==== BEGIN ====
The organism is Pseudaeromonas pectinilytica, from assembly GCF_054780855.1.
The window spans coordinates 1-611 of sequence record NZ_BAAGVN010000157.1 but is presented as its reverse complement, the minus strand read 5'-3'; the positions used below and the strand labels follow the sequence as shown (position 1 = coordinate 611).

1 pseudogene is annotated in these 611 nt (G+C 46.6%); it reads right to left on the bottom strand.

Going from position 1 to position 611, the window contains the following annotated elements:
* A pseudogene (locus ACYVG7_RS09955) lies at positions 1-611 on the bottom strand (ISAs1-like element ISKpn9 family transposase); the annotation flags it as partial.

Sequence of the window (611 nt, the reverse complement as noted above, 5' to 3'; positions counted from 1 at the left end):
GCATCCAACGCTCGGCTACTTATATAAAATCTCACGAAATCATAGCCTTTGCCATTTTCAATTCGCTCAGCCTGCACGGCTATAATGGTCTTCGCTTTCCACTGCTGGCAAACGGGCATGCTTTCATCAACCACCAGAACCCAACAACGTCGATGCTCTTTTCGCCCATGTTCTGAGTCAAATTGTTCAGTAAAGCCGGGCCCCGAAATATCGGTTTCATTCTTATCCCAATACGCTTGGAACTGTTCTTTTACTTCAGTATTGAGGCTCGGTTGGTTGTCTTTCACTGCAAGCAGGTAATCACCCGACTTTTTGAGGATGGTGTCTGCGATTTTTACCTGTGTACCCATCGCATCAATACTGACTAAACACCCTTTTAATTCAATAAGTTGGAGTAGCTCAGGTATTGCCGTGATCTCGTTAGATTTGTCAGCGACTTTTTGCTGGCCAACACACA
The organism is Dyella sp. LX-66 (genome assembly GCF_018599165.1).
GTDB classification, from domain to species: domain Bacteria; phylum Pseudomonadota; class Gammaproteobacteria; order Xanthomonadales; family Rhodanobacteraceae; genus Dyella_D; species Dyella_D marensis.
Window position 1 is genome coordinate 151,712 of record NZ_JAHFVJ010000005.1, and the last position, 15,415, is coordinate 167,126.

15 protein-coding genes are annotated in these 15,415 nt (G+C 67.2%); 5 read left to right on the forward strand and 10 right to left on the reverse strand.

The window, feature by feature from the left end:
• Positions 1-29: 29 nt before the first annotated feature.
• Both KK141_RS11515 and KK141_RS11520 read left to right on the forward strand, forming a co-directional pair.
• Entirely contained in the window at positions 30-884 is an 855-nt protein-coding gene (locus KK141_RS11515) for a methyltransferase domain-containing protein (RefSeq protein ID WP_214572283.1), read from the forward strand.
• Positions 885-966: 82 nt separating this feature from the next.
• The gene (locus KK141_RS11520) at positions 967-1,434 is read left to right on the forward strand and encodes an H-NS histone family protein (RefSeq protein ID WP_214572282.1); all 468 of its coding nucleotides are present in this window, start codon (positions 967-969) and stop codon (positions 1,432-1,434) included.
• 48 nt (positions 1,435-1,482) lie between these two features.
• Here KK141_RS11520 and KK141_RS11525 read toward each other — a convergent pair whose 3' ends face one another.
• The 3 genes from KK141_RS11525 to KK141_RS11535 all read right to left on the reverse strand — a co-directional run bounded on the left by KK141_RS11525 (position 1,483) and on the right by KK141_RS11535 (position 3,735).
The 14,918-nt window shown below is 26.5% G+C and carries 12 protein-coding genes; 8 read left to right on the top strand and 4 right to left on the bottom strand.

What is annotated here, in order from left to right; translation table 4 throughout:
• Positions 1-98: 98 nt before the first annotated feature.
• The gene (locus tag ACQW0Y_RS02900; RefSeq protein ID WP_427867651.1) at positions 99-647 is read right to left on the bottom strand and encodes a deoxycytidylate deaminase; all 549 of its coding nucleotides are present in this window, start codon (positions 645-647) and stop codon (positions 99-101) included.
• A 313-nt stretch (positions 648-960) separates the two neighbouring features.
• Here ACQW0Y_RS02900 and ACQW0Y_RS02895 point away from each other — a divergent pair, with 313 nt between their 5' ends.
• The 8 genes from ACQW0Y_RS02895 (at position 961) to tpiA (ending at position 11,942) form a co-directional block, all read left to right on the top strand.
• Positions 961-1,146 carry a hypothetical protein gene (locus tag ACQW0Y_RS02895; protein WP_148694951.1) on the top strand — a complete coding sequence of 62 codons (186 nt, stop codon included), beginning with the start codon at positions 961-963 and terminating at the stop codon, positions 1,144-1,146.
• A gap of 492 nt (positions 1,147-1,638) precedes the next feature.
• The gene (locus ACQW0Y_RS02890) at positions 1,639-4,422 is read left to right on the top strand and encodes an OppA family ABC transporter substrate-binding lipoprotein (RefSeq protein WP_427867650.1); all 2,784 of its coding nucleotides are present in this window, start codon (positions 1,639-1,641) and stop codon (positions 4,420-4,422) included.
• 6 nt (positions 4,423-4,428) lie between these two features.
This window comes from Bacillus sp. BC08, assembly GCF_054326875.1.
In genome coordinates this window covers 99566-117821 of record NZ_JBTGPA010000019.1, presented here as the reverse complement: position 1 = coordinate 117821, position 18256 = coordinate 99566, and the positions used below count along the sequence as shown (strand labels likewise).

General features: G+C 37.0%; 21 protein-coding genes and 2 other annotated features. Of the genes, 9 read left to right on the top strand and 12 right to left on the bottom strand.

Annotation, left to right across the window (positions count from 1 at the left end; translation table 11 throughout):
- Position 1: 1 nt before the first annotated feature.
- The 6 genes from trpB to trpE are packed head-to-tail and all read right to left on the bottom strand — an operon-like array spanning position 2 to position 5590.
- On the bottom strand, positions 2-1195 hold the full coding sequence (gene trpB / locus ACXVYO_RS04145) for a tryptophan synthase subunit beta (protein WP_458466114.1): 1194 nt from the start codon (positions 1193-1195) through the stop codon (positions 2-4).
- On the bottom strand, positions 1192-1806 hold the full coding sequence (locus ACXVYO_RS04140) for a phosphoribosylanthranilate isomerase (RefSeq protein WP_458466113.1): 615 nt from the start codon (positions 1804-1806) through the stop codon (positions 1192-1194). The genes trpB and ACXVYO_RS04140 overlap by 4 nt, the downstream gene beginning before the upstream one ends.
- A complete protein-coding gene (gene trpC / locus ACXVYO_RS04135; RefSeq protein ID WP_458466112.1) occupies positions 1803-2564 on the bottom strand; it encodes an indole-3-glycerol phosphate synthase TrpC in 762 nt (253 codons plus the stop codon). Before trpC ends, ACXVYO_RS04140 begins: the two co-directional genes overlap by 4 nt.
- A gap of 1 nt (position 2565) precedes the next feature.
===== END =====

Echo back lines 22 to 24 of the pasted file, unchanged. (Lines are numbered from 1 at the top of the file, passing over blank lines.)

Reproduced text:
What is annotated here, in order from left to right; translation table 4 throughout:
• Positions 1-98: 98 nt before the first annotated feature.
• The gene (locus tag ACQW0Y_RS02900; RefSeq protein ID WP_427867651.1) at positions 99-647 is read right to left on the bottom strand and encodes a deoxycytidylate deaminase; all 549 of its coding nucleotides are present in this window, start codon (positions 645-647) and stop codon (positions 99-101) included.